Why did the writer start the story with Miss Emily's funeral?
Part of what Faulkner want to accomplish in his story is break down memory as logical and linear. You'll notice the narrator skips around thoughout the story so that we as readers are often confused concerning the chronology of events. Beginning with end is part of this process. After all, when we remember something, we seldom recall where the event began but rather where it ended--its result--or perhaps with that aspect of the event that had the most effect on us. When people arrive at Emily's funeral they talk of her "as if she had been a contemporary of theirs, ...confusing time with its mathematical progression, as the old do, to whom all the past is not a diminishing road but, instead, a huge meadow which no winter ever quite touches...." In this passage the narrator throws light on why he confuses the chronology of time in telling the story.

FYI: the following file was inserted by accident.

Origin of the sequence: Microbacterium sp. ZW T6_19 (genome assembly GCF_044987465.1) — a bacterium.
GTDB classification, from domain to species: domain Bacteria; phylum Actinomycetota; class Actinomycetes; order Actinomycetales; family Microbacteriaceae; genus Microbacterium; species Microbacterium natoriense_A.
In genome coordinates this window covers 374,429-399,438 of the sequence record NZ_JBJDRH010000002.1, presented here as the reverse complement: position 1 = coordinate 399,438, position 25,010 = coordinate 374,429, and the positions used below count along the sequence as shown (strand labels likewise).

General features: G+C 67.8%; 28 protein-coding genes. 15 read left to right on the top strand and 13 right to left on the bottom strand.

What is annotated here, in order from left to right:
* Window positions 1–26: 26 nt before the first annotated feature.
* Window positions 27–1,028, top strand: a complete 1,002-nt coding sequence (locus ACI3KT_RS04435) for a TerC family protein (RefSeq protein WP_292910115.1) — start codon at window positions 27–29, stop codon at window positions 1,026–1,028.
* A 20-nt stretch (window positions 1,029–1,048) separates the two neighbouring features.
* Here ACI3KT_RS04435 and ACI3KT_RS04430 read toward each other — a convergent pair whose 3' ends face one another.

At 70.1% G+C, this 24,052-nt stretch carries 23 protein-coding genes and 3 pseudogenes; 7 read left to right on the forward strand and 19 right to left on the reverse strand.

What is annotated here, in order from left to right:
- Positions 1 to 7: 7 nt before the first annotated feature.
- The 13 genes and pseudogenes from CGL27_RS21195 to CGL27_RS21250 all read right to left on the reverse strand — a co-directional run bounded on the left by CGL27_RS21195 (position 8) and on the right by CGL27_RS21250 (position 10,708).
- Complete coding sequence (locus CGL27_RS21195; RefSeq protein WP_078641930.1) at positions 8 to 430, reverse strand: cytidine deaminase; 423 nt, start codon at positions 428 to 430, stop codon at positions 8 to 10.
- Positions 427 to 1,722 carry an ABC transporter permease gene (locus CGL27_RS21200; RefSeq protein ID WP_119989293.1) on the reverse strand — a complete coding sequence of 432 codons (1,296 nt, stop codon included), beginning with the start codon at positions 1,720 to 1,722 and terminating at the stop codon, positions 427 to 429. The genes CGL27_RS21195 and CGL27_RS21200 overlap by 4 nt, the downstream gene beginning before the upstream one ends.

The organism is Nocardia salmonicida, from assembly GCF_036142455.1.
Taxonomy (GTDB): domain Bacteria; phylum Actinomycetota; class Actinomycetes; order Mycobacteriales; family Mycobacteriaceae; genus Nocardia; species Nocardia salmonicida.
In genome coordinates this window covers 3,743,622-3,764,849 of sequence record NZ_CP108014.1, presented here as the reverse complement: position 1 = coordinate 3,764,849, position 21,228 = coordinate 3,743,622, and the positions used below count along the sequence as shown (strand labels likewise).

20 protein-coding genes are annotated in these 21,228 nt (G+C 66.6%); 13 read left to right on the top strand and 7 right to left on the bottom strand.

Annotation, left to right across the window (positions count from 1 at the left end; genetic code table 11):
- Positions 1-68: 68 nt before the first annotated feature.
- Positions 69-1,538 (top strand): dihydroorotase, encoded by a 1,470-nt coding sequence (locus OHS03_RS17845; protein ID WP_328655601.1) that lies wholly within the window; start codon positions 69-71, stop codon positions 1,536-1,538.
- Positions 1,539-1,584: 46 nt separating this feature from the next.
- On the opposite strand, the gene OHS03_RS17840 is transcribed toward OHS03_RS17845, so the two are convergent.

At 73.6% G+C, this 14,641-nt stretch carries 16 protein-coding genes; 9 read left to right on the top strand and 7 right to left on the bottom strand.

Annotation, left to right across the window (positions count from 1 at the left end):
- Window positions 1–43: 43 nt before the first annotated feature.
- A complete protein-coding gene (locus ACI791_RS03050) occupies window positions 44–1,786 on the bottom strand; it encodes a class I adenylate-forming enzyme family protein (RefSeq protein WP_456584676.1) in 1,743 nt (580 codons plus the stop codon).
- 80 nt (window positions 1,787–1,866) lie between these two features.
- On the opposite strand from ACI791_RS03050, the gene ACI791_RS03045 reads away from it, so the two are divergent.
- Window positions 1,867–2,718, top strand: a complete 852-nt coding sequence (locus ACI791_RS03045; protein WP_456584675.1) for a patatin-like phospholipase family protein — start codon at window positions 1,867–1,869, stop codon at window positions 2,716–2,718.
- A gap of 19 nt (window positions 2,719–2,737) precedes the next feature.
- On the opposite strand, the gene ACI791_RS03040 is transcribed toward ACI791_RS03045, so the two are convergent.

In addition to this, it's part of the "hook". Whenever you write a memoir or personal piece of writing, you must make the reader care about it. By beginning in the middle of the action and using a flashback to fill in the necessary background details, you grab the reader's attention right off the bat. Faulkner has done an amazing job of that as we want to know more about who died and why the whole town is so involved in it.